Snail Vs Slug: What’s The Difference?
All gardeners see them, but what are the difference between them? We're exploring the differences between snail vs slug and explaining both!
In the past, we’ve covered whether a snail is an insect. There, we discussed gastropods, their behaviors, habitats, and their lovely shells, which sometimes aren’t a welcome sight among gardeners. However, one thing we need to discuss is the difference between snails and slugs. Snail vs slug – what’s that all about?
There are a few things to think about within this particular topic. For instance, are there differences in size? Are the shells the same among snails and slugs? We know there are land snails and freshwater snails. But are there distinct habitat differences between most snails and slug species?
We’ve determined that they both have that stomach foot – remember they belong to the class Gastropoda which comes from the Greek words gastros (stomach) and poús (foot). They’re both parts of the phylum Mollusca. We know they have the ability to completely destroy gardens quickly. Slugs and snails are very sensitive, slow-moving animals and they have many similar features.
Among all these common features it seems difficult to tell these pests apart. Here, we’ll parse out the key variations between these two slow-moving creatures.
What’s a Slug?
Let’s start with a quick run-down of basic snail and slug features. So what is a slug? Slugs are gastropod mollusks (like snails) but they don’t have an external shell. They live in places similar to snails, in areas that are dark and moist. They love eating plants and vegetation. Sometimes they eat insects. They leave a trail of slimy mucus just like snails. They have a muscular foot, with epithelial cilia that assist in movement, and slender tentacles that sit atop their heads and around the mouth.
What’s a Snail?
You might already know that a snail is a lot like a slug. But one main difference is the snail’s shell that is carried on its back. They are gastropod mollusks just like slugs. Their homes are dark, dank, and full of foliage and insects to munch on. They too have a slimy trail indicating where they’ve been. And they have similar anatomy to slugs in the form of the muscular foot and slender tentacles where they see and eat.
What’s the Difference?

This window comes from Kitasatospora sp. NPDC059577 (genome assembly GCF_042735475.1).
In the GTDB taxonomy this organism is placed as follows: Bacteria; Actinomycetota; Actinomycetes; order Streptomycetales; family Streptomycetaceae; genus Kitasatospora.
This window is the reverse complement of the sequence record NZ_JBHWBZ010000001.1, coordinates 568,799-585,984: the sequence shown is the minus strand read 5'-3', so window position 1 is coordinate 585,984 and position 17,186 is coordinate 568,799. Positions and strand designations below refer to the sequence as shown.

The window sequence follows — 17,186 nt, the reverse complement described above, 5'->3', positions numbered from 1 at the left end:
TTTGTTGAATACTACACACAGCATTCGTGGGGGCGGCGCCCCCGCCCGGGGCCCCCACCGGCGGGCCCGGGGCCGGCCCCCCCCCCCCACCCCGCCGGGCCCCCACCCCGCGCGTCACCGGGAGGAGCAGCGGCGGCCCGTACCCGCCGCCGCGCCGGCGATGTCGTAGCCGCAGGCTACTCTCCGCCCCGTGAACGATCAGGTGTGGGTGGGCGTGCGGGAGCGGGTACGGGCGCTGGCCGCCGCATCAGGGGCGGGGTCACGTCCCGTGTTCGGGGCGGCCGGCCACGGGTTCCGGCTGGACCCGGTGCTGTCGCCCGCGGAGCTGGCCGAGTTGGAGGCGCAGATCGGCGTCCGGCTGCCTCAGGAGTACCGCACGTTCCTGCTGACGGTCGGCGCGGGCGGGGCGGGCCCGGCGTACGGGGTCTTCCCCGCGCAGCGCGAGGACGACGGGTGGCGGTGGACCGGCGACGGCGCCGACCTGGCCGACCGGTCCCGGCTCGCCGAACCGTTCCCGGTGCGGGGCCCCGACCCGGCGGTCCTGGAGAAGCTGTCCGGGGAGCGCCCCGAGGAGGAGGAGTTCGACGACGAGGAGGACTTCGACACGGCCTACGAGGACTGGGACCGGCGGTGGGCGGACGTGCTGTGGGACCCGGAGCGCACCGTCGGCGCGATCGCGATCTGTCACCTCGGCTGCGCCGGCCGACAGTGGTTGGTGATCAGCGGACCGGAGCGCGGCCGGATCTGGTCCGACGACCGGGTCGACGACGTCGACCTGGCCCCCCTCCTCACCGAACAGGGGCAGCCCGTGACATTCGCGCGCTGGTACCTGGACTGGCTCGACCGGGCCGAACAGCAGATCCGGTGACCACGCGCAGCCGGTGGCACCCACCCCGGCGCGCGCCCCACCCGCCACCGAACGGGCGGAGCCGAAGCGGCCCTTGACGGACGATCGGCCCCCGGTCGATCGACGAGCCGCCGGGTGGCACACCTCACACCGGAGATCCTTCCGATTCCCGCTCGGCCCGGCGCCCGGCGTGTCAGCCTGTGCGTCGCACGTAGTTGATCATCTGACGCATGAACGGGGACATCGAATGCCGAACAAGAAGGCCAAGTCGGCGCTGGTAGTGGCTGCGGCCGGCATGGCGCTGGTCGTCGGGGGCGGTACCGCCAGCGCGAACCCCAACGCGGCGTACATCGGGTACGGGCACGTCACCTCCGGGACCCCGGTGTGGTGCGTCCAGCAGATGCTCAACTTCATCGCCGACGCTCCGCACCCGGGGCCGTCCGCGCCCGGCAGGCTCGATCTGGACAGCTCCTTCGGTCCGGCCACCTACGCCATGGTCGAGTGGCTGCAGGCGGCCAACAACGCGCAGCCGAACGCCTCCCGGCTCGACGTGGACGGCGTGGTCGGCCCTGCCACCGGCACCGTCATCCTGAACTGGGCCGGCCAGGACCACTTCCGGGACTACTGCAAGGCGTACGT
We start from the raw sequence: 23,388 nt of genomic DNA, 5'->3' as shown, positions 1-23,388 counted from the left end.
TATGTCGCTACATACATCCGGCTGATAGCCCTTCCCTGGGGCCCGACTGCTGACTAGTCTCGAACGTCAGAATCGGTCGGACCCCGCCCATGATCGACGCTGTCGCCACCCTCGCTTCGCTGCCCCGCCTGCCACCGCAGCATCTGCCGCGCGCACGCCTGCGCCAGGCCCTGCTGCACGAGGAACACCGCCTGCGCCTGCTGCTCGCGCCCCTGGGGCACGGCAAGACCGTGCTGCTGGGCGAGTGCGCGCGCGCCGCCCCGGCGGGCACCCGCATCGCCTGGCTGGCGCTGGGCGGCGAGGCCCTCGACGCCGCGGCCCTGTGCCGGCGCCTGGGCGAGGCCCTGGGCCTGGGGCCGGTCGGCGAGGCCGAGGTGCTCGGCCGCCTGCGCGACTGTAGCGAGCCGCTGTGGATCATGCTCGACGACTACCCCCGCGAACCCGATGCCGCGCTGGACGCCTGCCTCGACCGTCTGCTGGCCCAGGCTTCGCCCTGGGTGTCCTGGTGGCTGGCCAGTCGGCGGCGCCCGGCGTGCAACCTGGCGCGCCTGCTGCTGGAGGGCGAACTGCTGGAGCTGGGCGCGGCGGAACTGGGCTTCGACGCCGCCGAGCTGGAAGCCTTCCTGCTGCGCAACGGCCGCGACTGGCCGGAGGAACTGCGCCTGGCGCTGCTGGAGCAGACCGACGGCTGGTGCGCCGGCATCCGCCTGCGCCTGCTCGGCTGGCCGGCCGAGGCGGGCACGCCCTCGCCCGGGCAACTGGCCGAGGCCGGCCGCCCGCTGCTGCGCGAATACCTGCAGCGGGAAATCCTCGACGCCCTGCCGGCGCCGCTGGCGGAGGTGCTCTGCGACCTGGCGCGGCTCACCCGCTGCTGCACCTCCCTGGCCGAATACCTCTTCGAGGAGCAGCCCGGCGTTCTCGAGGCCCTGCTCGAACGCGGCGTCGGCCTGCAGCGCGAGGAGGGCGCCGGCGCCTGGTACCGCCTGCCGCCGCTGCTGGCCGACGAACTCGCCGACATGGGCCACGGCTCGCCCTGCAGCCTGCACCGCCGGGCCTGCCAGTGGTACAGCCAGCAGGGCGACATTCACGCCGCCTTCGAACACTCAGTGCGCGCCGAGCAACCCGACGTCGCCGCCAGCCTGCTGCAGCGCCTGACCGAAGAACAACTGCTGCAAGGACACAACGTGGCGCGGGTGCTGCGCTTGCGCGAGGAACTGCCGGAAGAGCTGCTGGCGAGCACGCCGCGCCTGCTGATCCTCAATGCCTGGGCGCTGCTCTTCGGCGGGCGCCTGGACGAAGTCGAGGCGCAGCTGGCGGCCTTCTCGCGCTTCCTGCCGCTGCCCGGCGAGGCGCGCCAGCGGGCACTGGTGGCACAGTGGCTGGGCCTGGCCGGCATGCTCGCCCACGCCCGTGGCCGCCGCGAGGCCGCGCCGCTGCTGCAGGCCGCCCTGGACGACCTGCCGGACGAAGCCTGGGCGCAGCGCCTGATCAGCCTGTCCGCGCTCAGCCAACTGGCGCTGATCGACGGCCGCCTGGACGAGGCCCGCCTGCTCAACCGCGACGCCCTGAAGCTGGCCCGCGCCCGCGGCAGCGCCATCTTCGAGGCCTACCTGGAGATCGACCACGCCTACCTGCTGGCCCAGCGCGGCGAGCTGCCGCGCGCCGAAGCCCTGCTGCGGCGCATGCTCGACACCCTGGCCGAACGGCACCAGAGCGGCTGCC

Both snails and slugs have similar features. They have two pairs of tentacles and a fleshy foot. And both slugs and snails have similar behaviors. They are both gastropod mollusk members, and they both have shells. But here are a few ways to tell them apart.
Scientifically, snails and slugs have different classifications. Yes, they’re both in the mollusk phylum and the gastropod class. But these mollusks are classified under different suborders. For instance, the snail falls under superorders of Neritimorpha, Caenogstropoda, and Heterobranchia. The slug, however, falls under Orthurethra and Sigmurethra. Each superorder has different subfamilies and superfamilies within them.
You might wonder how classification has any bearing on the differences between snails and slugs. Know that taxonomy is based on key divergent traits and behavior. Let’s talk about those.
Slug, snail – it’s all the same, right? When it comes to behaviors, not so. Snail species spend their lives in search of food. So, they don’t have regular sleep cycles. In fact, they sleep on and off for periods of 13 to 15 hours. Wild snails then awake from their slumber. They then come out of their hiding places and use all their energy for the next 30 hours in search of nutrients. When they sleep, they relax their muscular foot and retract their tentacles slightly. If it’s not moist enough, snails have a survival advantage in their ability to sleep for 3 years! In damp areas, they take on a more regular sleeping/waking schedule.
The slug on the other hand is nocturnal. That’s why they’re so hard to control in gardens and that’s why you won’t find slugs on the ground during the day. They wait until dusk to make their way out of hiding places to feed on plants. And while they do share some of the same diet as their snail cousins, many slugs feed solely on plants. There are a few key species that have evolved to eat insects, but most slugs focus on plant matter as a main source of nutrients, in a general sense.
Both slugs and snails live in similar conditions. But snails tend to be much more versatile in their habitats. You probably already know about the land snail, but did you know there are sea snails, city snails, desert snails, and wetland snails? They can live under the earth, in trees, and under leaves like a slug. Snail species are very specialized according to the environments they’ve evolved within. Freshwater snails live in water (like sea snails) but also on river banks. You might even find them in your aquarium eating plants. Land snails live in moist forest floors, but also deep under the desert sand. Because they’re tender, they hibernate in winter and proliferate in spring.